There are other reasons for the apparent consistency of the group in continuing to choose open market operations/interest rate targeting to fine-tune the economy. Discussions of monetary policy at the Fed usually begin with a report from the staff covering economic forecasts and outlining alternative policy options to those in place at the time. Members then comment and there is general discussion. The chairman, or a member chosen by the chairman, proposes wording for the policy directive to come out of the meeting. Chappell & McGregor (2000) note that the chairman plays a major role in directing policy in two ways. First, through his influence on the language of the policy, he may be able to shift it in a direction he favors, in a way, subliminally influencing the reaction of the full committee. Second, that may be 'gravy' as the chairman may have already influenced the content of the staff report beforehand. According to Chappell & McGregor (2000), the chairman has both consensus-building and agenda-setting powers; it may be, then, that all that is needed to determine why the FOMC has a long preference for Open Market Operations is to look at the biases and rationales of the chairmen, vis-a-vis the U.S. economy.
It should not be suggested, however, that there is never any dissent within the FOMC. "In the past, differences among the governors and the bank presidents have led to widely publicized conflicts within the FOMC over whether to respond more actively to a sluggish U.S. economy" (Chappell & McGregor 2000, 407ff), that is, whether to return to a more activist stance than the open market operations approach allows.
In fact, during 1992, during the term of office of the first Mr. Bush as president, three of the governors were prepared to manipulate the discount rate in order to mitigate some of the effects of the economic slowdown. Two others, at the time, were worried that the Fed had already lowered rates too much and eased monetary policy too far (Chappell & McGregor 2000, 407ff). It did not happen, however, because by requiring directives be the result of committee consensus, such changes are also slow in coming unless pushed forward by the chairman through his considerable influence, as noted above.
Despite all these factors indicating that consensus would be the likely outcome in almost all cases, Chappell & McGregor (2000) also documented "the considerable diversity in policy preferences of FOMC members over the 1966-1996 time period" (Chappell & McGregor 2000, 407ff). Despite this, Chappell & McGregor concluded that accurately describing the forces underlying policy choices by the FOMC would, eventually, be useful to ensure high ethical behavior by politicians. They noted, however, that despite the dissent, the policy did not change.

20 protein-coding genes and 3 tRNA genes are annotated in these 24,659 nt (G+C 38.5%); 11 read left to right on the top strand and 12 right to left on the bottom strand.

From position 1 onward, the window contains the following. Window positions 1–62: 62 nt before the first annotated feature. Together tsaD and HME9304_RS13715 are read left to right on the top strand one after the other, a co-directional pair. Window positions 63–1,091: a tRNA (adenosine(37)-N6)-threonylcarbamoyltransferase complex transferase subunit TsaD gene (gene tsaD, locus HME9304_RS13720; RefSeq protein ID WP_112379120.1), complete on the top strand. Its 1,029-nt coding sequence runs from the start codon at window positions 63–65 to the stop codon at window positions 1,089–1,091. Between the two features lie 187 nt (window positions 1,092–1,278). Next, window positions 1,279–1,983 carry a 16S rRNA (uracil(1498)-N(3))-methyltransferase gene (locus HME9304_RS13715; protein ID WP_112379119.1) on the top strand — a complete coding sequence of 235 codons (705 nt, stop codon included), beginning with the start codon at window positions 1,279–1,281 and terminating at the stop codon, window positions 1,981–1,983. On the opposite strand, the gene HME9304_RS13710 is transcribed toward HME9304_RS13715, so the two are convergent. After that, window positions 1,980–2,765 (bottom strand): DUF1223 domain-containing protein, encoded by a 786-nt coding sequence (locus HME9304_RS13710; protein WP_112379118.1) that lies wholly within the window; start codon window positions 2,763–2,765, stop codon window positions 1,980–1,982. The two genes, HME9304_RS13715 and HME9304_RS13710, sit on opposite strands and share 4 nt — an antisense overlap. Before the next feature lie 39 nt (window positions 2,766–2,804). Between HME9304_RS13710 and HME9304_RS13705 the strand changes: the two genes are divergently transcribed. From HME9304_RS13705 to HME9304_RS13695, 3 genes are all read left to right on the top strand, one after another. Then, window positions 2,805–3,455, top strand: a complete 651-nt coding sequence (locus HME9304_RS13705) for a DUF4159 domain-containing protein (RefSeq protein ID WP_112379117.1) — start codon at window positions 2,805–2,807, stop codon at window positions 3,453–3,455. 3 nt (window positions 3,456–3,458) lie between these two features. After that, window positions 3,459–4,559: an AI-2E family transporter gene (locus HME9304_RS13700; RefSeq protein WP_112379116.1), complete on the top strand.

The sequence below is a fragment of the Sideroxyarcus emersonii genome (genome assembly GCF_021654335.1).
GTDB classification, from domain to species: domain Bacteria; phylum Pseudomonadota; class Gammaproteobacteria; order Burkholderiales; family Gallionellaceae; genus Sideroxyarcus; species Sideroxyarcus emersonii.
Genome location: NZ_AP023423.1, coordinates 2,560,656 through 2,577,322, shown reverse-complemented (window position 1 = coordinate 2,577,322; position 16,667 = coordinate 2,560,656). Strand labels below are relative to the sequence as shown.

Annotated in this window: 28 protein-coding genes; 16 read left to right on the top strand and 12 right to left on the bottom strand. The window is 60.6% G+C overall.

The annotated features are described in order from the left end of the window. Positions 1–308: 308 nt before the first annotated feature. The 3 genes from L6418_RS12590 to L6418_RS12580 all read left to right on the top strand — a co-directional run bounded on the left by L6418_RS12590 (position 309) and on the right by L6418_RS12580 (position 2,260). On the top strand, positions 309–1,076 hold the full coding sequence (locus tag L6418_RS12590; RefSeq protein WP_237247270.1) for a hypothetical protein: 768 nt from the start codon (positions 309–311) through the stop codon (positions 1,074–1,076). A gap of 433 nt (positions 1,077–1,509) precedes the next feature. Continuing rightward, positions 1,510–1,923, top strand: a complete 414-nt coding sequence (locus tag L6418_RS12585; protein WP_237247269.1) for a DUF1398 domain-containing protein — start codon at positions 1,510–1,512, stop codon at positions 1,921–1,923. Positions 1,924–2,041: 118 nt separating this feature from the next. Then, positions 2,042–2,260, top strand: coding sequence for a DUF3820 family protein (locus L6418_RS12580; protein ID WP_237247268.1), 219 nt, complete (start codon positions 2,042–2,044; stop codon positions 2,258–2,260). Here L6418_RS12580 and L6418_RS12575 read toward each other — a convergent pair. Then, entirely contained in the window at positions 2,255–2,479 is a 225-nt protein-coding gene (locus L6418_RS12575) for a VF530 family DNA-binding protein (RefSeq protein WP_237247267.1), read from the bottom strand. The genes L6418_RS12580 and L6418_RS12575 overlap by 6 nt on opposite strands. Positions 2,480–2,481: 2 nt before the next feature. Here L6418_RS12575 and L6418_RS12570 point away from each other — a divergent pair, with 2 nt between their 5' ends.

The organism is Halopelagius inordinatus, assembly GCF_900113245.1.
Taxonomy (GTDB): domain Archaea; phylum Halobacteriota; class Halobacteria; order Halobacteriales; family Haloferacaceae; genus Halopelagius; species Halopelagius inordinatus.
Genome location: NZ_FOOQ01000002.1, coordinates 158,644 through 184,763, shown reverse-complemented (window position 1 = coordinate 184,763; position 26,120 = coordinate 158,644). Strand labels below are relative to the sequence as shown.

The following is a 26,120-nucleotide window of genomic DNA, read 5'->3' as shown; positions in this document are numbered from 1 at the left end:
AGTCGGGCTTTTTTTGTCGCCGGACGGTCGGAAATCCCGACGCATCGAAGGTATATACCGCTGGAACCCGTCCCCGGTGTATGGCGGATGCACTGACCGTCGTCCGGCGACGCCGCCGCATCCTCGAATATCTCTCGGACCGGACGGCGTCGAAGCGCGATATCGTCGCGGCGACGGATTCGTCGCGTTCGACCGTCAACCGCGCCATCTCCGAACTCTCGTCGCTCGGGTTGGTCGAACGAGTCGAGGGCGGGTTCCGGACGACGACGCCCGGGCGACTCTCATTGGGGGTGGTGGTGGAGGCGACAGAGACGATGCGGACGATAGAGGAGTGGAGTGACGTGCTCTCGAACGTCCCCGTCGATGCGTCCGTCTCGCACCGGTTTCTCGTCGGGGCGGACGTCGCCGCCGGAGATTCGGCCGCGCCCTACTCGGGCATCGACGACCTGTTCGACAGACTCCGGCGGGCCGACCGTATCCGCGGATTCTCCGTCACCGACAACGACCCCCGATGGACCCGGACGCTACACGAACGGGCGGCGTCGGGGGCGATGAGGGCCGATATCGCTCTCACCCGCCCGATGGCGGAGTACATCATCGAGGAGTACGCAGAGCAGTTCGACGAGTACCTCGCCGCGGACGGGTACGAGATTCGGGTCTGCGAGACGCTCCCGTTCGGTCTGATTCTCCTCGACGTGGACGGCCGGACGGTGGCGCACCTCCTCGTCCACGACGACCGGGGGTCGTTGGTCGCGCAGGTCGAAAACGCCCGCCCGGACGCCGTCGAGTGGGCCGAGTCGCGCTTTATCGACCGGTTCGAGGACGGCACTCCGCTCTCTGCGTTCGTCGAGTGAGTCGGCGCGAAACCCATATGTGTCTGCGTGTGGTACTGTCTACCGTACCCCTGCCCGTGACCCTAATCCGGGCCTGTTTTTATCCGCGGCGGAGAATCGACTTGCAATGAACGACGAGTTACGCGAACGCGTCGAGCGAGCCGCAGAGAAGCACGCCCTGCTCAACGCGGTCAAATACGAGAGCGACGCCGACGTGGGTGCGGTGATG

By 2004, Chappell, writing with McGregor and Vermilyea, was ready to claim that although decisions are "formally majoritarian" at the Federal Reserve FOMC, "the Board Chairman has often been portrayed by the media as a monetary policy dictator" (Chappell et al. 2004, 906).
In May, 1982, U.S. News and World Report listed Fed Chairman at the time Paul Volcker as the second most powerful person in the United States. In addition, the academic literature on monetary policy making suggested a very prominent role for the chairman. Woolley, noted Chappell et al., made the connection between the person and power of the chairman of the Federal Reserve, and monetary policy decisions, noting that "the Chairman's roles as liaison with external clients and resource allocator within the Fed give him leverage over the FOMC, and other research has documented both the influence of various Chairmen on monetary policy decisions and the factors that have shaped their policy positions" (Chappell et al. 2004, 906).
In their earlier study, Chappell and McGregor (2000) suggested that there was internal dissent in the FOMC. However, by 2004, they note that internal consensus -- or at least, the consensus arrived at in the process of issuing policy directives -- gives the Fed "power and credibility in dealing with external clients, including the President, the Congress, and the public" (Chappell et al. 2004, 906). In setting the policy favoring Open Market Operations, however, the Chairman's preference still dominates. Chappell et al. note:
Although the need to garner majority support and achieve consensus may sometimes limit the power of the Chairman, the presence of an ethic favoring consensus might accentuate it. For example, if members are reluctant to challenge proposals offered by an agenda-setting Chairman, then he may be able to tilt outcomes toward his favored positions (Chappell et al. 2004, 906).
It would appear that while the preferences of any given set of Fed governors and Reserve Bank presidents…